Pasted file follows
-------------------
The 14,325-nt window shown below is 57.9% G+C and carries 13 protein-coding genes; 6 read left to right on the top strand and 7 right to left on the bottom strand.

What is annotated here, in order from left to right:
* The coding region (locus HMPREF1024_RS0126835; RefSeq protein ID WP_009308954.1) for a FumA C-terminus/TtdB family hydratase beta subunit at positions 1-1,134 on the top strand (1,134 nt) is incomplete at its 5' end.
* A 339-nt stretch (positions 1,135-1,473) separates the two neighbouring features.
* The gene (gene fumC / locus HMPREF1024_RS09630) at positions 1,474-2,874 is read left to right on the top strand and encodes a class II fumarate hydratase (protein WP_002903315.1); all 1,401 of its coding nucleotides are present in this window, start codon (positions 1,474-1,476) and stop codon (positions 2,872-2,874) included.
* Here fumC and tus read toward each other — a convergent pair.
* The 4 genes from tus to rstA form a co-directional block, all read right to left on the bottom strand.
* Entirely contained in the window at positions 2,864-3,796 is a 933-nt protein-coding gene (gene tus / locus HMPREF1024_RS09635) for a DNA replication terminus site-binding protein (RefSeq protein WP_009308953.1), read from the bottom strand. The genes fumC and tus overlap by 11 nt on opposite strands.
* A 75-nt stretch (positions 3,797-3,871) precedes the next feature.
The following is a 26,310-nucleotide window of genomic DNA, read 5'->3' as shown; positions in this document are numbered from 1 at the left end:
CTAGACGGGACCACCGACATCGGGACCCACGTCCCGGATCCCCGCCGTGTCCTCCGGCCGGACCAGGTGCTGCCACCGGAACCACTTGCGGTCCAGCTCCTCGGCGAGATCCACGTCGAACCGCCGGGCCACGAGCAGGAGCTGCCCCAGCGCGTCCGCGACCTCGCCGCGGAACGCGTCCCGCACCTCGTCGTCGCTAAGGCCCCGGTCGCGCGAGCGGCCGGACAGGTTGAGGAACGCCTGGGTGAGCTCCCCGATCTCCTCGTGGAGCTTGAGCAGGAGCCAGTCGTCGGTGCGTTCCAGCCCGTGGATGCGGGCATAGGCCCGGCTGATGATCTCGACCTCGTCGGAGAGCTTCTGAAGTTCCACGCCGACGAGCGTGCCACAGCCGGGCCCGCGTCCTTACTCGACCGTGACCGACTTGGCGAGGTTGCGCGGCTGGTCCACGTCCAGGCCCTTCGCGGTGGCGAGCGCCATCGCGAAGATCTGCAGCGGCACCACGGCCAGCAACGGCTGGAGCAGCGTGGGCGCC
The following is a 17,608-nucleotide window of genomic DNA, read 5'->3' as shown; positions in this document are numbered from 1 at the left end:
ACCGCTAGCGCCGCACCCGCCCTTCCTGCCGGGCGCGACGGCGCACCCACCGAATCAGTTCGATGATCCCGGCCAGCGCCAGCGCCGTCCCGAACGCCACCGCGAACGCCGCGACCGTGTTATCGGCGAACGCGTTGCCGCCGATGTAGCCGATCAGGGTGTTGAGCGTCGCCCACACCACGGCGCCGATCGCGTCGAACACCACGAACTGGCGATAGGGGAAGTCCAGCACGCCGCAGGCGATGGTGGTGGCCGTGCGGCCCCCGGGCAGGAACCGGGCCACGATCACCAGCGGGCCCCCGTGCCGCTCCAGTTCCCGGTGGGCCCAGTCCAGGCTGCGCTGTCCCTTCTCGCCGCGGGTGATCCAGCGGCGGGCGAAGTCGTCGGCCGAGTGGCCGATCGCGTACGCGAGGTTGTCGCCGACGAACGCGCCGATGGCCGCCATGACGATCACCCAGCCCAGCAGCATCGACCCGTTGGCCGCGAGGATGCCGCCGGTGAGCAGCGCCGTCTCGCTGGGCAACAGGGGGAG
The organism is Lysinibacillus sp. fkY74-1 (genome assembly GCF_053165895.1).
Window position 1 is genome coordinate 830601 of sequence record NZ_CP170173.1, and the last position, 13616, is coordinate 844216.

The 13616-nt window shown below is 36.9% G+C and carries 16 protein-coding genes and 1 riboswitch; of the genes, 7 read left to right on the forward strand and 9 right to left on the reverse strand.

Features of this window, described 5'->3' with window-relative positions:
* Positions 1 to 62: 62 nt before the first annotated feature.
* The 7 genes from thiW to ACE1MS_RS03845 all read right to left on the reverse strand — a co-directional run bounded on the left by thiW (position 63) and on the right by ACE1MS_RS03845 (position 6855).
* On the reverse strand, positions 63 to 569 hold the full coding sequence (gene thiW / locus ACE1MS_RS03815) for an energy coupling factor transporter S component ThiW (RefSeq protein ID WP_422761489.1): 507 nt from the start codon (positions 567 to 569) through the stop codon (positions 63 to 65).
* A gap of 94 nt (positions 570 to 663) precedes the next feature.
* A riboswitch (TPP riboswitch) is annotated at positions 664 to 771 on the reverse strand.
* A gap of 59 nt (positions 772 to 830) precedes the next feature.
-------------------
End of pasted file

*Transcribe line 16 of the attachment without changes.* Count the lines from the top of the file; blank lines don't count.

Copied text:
The 13616-nt window shown below is 36.9% G+C and carries 16 protein-coding genes and 1 riboswitch; of the genes, 7 read left to right on the forward strand and 9 right to left on the reverse strand.